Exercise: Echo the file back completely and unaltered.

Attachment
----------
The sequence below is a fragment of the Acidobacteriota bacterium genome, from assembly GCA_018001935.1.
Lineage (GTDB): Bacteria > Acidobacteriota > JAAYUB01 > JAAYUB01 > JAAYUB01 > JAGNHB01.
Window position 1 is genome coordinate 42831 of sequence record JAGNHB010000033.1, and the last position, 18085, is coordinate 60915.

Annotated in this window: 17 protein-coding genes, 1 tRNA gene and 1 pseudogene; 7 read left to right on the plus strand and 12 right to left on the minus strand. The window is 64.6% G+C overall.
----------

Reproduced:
The sequence below is a fragment of the Acidobacteriota bacterium genome, from assembly GCA_018001935.1.
Lineage (GTDB): Bacteria > Acidobacteriota > JAAYUB01 > JAAYUB01 > JAAYUB01 > JAGNHB01.
Window position 1 is genome coordinate 42831 of sequence record JAGNHB010000033.1, and the last position, 18085, is coordinate 60915.

Annotated in this window: 17 protein-coding genes, 1 tRNA gene and 1 pseudogene; 7 read left to right on the plus strand and 12 right to left on the minus strand. The window is 64.6% G+C overall.